As of Dec. 1, about 2.8 million homeowners are in a forbearance plan due to the COVID-19 pandemic. Homeowners who are struggling to make mortgage payments can request from their lender a pause or reduction in their mortgage payments for up to a year.
Forbearance rates are trending highest among higher-priced loans, which are considered loans with a rate spread of 1.5 percentage points or more, according to CoreLogic, a real estate data firm. On the other hand, forbearance rates are lowest for loans with a rate spread of 0–0.25%.
Forbearance is strongly tied to delinquency if a borrower’s financial situation does not improve by the end of their term.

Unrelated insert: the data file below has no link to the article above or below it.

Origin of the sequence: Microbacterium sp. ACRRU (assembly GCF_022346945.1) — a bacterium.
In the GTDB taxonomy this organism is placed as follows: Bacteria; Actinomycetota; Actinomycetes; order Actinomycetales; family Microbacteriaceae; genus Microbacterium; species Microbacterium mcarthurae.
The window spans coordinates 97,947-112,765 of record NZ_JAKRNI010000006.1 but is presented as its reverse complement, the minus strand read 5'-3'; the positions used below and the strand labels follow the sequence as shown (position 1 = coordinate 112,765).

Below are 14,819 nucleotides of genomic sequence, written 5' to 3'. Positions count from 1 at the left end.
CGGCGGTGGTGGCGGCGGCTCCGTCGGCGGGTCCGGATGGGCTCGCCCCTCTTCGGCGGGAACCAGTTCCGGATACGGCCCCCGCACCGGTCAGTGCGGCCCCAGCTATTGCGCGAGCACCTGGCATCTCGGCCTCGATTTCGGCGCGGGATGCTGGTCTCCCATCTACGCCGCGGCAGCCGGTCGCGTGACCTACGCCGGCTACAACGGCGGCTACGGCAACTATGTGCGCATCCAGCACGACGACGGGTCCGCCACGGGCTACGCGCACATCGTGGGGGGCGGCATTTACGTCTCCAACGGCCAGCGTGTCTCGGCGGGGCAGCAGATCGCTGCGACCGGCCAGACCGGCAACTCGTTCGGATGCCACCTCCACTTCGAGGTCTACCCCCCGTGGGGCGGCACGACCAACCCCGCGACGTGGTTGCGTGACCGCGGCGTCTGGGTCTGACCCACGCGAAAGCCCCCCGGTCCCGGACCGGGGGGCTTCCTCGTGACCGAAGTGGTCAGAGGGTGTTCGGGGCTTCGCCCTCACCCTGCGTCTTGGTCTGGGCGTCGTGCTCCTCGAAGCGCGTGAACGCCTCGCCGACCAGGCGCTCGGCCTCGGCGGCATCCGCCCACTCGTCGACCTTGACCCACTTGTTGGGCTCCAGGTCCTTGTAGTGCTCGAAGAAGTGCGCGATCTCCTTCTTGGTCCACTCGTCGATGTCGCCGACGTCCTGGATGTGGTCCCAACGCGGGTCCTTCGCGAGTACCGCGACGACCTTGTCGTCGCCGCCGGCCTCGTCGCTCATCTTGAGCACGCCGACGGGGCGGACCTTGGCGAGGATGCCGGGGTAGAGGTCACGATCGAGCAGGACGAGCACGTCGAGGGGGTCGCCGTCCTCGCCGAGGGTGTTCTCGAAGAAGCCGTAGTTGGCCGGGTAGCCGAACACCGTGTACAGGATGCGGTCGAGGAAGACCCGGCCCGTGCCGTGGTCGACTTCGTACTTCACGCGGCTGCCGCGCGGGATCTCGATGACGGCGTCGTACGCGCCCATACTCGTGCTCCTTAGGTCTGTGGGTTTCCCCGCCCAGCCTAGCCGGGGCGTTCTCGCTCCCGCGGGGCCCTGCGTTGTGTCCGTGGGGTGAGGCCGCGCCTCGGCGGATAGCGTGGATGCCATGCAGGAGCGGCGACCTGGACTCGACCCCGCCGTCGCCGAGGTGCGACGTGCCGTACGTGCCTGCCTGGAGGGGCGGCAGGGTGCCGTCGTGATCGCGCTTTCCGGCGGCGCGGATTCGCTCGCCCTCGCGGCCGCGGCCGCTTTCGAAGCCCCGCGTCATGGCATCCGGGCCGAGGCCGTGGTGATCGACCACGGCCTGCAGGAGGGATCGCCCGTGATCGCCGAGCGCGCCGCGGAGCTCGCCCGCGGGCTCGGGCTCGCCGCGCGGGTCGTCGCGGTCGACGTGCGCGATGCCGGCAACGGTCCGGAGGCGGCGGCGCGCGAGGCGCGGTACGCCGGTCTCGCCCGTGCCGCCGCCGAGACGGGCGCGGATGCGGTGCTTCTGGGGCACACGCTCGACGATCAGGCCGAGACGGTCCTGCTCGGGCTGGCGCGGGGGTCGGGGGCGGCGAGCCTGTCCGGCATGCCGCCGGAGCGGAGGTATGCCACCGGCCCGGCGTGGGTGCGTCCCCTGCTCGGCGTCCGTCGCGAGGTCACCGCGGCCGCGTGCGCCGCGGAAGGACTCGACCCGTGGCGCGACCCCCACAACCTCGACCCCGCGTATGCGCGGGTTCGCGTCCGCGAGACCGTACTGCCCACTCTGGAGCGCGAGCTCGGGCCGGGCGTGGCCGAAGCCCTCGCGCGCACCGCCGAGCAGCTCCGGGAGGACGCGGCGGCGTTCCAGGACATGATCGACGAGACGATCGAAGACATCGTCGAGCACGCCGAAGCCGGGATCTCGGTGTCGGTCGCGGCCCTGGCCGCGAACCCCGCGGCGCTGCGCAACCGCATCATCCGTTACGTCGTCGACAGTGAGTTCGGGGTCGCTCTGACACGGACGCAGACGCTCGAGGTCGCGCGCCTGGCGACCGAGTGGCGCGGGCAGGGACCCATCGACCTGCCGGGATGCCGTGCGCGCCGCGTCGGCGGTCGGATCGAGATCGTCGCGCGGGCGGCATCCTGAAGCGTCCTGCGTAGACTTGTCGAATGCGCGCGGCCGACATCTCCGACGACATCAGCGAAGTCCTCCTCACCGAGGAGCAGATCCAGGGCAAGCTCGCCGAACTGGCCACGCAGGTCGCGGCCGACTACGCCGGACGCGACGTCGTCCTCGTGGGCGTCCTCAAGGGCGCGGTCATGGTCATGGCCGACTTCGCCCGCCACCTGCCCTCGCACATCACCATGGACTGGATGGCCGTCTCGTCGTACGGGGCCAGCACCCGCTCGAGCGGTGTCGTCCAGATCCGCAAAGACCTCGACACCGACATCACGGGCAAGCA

“Higher-priced loans were more likely to experience forbearance than lower-rate spread loans,” according to CoreLogic’s analysis. Once their forbearance period is up, “there is a risk of an increase in mortgage foreclosure, especially among borrowers who remain in financial hardship and have little or no home equity.”
Still, there is hope. Not all forbearance loans are in delinquency, the researchers note. About 30% of homeowners with conventional loans in forbearance plans in October were still current on their mortgage payments. As such, some homeowners may be using forbearance as a fallback plan in case their finances worsen but haven’t needed it yet.
The Consumer Financial Protection Bureau offers a dedicated webpage for homeowners who are struggling with their mortgage and trying to find housing assistance options during the pandemic.